Wakanda is real? Village of Wauconda, Illinois, gets ‘Black Panther’ love, requests for vibranium



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Wakanda is real? Village of Wauconda, Illinois, gets ‘Black Panther’ love, requests for vibranium

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(Marvel Studios/Disney via AP)

The village of Wauconda, Illinois, is getting a lot of love from “Black Panther” fans following the blockbuster’s record-breaking premiere weekend.

Pronounced the same way as the fictional African kingdom of Wakanda, the town, where about 20,000 people reside, has already received a call asking whether they were hiding vibranium, the strongest metal in the world of Wakanda.

Another fan called to ask about the village’s pronunciation. “When I told him, he began yelling, ‘Wakanda forever!’” Alise Homola, executive assistant to Wauconda’s village administrator and mayor, told the Hollywood Reporter.

"At first, I was like, is there a full moon out?” Homola said, confused about the calls and requests for vibranium. She knew about the film but not the plot.

In the Marvel universe, the Kingdom of Wakanda is a fictional nation ruled by T’Challa, or the Black Panther. Thanks to its massive hidden stash of vibranium, it’s also one of the most technologically advanced nations in the world.

According to the Hollywood Reporter, Wauconda High School Principal Dan Klett even received an inquiry about changing the school’s mascot from a bulldog to a black panther. But that won’t be happening.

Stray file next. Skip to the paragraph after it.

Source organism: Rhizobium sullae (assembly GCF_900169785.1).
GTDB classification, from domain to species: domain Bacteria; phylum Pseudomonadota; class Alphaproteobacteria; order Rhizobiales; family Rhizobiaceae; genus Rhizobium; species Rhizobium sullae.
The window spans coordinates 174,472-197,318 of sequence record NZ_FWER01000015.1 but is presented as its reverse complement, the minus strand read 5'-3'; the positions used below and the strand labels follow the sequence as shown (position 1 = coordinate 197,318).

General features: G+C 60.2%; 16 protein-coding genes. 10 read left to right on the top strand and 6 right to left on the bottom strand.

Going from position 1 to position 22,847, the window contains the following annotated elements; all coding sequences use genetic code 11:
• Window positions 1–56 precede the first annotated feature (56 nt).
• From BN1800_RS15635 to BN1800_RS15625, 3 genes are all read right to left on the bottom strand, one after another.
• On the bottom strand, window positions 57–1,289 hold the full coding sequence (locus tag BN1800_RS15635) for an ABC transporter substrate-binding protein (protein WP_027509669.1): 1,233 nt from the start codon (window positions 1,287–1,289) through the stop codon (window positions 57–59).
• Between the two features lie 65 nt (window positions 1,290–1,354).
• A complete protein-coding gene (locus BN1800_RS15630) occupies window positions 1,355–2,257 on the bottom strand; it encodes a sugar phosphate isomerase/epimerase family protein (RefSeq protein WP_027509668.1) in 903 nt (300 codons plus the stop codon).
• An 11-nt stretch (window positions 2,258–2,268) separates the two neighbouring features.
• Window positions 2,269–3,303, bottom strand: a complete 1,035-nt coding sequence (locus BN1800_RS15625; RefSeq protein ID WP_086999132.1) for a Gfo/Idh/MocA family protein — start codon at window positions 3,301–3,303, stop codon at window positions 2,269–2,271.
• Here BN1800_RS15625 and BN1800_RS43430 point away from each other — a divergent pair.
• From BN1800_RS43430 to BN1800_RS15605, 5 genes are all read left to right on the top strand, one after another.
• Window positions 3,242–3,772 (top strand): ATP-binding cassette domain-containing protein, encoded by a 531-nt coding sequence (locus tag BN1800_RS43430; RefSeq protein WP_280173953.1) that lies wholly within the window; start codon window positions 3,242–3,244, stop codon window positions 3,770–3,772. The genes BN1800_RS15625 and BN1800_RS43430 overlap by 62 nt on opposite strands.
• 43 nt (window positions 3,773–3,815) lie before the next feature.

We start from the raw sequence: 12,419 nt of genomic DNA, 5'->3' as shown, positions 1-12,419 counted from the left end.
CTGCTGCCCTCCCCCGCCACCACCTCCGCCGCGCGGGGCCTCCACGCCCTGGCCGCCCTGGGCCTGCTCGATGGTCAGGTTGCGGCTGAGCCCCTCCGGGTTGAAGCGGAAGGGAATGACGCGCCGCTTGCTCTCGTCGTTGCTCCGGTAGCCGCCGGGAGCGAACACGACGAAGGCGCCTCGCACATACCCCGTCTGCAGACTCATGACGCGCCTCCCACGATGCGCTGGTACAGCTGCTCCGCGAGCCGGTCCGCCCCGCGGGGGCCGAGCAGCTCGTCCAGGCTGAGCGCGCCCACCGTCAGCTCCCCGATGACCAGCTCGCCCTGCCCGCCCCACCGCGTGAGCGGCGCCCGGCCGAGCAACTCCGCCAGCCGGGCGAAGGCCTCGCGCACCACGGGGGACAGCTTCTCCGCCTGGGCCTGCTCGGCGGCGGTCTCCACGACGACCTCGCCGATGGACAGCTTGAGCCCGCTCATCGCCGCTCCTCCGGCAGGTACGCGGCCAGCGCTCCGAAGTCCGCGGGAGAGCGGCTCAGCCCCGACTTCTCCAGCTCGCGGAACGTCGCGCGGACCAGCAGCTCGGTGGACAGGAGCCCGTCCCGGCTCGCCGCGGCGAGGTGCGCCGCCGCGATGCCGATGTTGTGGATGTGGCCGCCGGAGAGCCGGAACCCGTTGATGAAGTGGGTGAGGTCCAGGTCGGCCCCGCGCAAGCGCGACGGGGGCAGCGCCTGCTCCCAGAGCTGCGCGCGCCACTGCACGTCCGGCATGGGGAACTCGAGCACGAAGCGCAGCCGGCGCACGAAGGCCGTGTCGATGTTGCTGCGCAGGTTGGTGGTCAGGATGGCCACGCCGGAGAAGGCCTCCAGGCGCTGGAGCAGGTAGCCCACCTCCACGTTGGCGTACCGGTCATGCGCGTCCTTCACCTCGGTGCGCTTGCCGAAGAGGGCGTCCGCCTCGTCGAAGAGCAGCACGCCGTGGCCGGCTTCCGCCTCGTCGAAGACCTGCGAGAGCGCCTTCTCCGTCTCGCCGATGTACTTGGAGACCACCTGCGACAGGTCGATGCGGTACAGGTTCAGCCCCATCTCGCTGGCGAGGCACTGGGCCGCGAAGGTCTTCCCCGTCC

While Wauconda, Illinois, has no plans to play up the “Black Panther” connection, other cities are getting in on the fun.

Atlanta’s Hartsfield-Jackson International Airport announced on Twitter that it would be offering nonstop flights to the fictional kingdom, prompting hilarious reactions from some of the stars of “Black Panther” themselves.

The blockbuster’s ties to the metro Atlanta region are a pretty big deal. In fact, almost $84 million of flick’s reported $200 million budget was spent in Georgia, the AJC previously reported. 

Several scenes of Wakanda were actually shot at the beautiful rock quarry at the Vulcan Materials Co. in Stockbridge.

According to the state economic development department, 3,100 people working in Georgia’s booming film industry were employed during the shoot, which started in August 2016 and wrapped up in November 2017.

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